A: “Stylized Realism” was always the plan for the overall look and feel for the art of The Old Republic. Both LucasArts and BioWare wanted to give the art in SWTOR a style that could be easily recognizable as Star Wars, but really call its own. Many people draw comparisons to the Star Wars: The Clone Wars™ television series; however, being a fan of both the films and the animated series, I like to think that we are both and neither. I recently received a bit of art direction on a concept piece I was working on that simply stated “ya know, make it ‘Old Republic’y’.”
Q: When you are doing artwork for things not yet defined in the Star Wars universe, does BioWare offer up a bunch of suggested art pieces which LucasArts say yes or no to, or does LucasArts have a list of required features and BioWare artists work to that goal? – Infyrno
A: Yes, no and both. It’s an interesting question to answer because I find both BioWare and LucasArts give us (concept artists) a huge amount of freedom while playing in the Star Wars sandbox. We show our conceptual art to LucasArts and sometimes they have notes and/or suggestions. We are always open to making something better, more accurate or work for the time period.
Q: When artists go back to improve upon an area after they have learned more about it (like the example Robby Lamb gave us regarding the hacker enslaved to the Empire), I was wondering how much of the story the artists are given, or do they have to wait until release like us to hear the stories for each class? - Spektur
A: When we start work on a planet, the writing team describes as much of the story as they can. From that, we create concepts to match the story and ideas each planet represents. A big challenge we face when conceptualizing a planet is working in tandem with several other teams. While our talented environment team puts these areas together, designers and writers are also working on the same planet at the same time. Because of this, we have to make sure that we continue to work as a single unit, even with all these moving parts.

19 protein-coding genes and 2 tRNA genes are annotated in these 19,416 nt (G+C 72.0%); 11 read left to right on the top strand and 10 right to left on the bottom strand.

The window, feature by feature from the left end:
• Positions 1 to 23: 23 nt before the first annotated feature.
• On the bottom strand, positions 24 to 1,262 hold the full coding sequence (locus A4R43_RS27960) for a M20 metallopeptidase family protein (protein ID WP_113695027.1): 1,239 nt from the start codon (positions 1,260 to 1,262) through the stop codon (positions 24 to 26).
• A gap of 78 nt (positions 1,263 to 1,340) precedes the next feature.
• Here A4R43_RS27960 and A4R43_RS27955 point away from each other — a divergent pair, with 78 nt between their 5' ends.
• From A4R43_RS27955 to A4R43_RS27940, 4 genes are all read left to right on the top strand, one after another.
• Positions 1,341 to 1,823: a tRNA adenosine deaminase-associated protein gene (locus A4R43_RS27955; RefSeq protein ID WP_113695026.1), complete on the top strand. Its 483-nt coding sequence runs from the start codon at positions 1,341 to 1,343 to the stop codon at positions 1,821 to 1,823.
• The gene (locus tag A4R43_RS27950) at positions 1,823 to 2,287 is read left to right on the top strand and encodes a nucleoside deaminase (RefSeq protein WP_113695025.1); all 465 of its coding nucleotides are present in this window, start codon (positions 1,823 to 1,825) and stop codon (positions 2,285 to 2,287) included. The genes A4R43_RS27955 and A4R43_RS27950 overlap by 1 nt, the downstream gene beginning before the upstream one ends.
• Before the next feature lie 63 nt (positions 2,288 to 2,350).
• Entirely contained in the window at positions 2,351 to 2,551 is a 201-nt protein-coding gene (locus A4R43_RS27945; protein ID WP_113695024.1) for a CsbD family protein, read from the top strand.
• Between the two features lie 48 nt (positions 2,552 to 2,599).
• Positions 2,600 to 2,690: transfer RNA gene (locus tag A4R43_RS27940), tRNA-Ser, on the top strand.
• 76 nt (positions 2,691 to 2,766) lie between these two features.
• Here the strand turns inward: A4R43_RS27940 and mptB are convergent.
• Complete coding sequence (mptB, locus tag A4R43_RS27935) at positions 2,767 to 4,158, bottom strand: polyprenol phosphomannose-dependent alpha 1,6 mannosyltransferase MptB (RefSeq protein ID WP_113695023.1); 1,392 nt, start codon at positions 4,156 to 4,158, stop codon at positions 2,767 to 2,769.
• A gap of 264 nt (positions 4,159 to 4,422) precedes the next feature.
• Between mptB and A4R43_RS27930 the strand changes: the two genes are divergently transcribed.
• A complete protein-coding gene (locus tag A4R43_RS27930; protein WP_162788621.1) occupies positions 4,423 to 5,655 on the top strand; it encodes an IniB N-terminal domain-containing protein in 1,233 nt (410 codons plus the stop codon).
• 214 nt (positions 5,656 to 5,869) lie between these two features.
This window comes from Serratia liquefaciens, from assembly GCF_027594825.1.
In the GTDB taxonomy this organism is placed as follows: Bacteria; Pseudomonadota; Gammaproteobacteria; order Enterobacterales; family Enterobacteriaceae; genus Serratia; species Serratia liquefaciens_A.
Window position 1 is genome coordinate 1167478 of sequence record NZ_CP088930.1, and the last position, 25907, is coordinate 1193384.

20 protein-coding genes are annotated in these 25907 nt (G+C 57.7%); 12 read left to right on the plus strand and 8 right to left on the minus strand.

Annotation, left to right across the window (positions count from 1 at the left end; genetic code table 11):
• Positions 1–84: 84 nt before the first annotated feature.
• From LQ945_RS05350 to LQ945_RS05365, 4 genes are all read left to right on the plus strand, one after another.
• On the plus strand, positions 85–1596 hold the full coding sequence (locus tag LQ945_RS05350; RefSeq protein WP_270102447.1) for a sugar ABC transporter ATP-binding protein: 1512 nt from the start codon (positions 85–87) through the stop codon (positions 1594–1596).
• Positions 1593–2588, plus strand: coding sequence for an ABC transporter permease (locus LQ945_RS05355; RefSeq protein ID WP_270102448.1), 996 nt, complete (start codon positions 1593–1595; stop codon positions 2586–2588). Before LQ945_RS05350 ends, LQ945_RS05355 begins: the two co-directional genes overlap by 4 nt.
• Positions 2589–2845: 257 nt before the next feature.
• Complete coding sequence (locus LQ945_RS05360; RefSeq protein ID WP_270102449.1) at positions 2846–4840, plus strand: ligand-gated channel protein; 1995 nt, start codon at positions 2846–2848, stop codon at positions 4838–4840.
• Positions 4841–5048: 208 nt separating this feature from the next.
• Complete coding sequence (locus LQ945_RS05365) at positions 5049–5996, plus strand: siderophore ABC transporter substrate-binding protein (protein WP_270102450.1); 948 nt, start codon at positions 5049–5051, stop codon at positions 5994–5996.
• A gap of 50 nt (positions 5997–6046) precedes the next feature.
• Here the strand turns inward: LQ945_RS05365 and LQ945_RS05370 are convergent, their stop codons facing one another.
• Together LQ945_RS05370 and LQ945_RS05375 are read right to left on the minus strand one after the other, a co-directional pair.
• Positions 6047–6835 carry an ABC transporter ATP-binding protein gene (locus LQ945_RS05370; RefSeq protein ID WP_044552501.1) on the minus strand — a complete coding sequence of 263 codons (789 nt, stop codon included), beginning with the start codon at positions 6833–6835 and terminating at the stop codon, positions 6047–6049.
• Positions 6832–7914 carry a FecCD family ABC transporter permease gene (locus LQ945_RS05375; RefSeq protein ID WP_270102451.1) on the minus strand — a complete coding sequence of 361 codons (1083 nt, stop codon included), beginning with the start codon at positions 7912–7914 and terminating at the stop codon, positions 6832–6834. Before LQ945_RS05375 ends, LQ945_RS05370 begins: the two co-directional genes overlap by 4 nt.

Q: What medium do the concept artists use to create the concept art? - MorgonKara
A: All the art is done digitally, though some of the artists begin with concepts sketched on paper. Once a particular design is agreed upon the artist will then scan the image and paint the sketch using Photoshop. Many of the artists (if not all of us) enjoy a good pencil sketch to keep our skills sharp.
Q: Will everyone have their own unique armor/look in the game, or will we be seeing some of the same armor/look on multiple people?
A: We have thousands of different armor/outfit combinations planned for the players and are currently still building this list and will continue to do so even after we launch. That being said, there will be millions of players, so there will be some crossover in their looks. Our main concern is that each player looks specific to their chosen class and has enough variation to allow the player to feel as unique as possible. For instance, if you are playing a Jedi Knight you will look significantly different from a Jedi Consular. You will also have opportunities to distinguish yourself from other players of your same class by going off the beaten path to find rare gear.
Thanks for joining us for this month’s Studio Insider! We hope you enjoyed Scott Morton’s in-depth look at the process of designing the audio in The Old Republic, as well as Clint Young’s answers to your art-related questions.
As we’ve given you an insight into audio, our next Community Q&A will be focused on sound and music. If you have questions on this topic, we invite you to post them in the Community Q&A thread.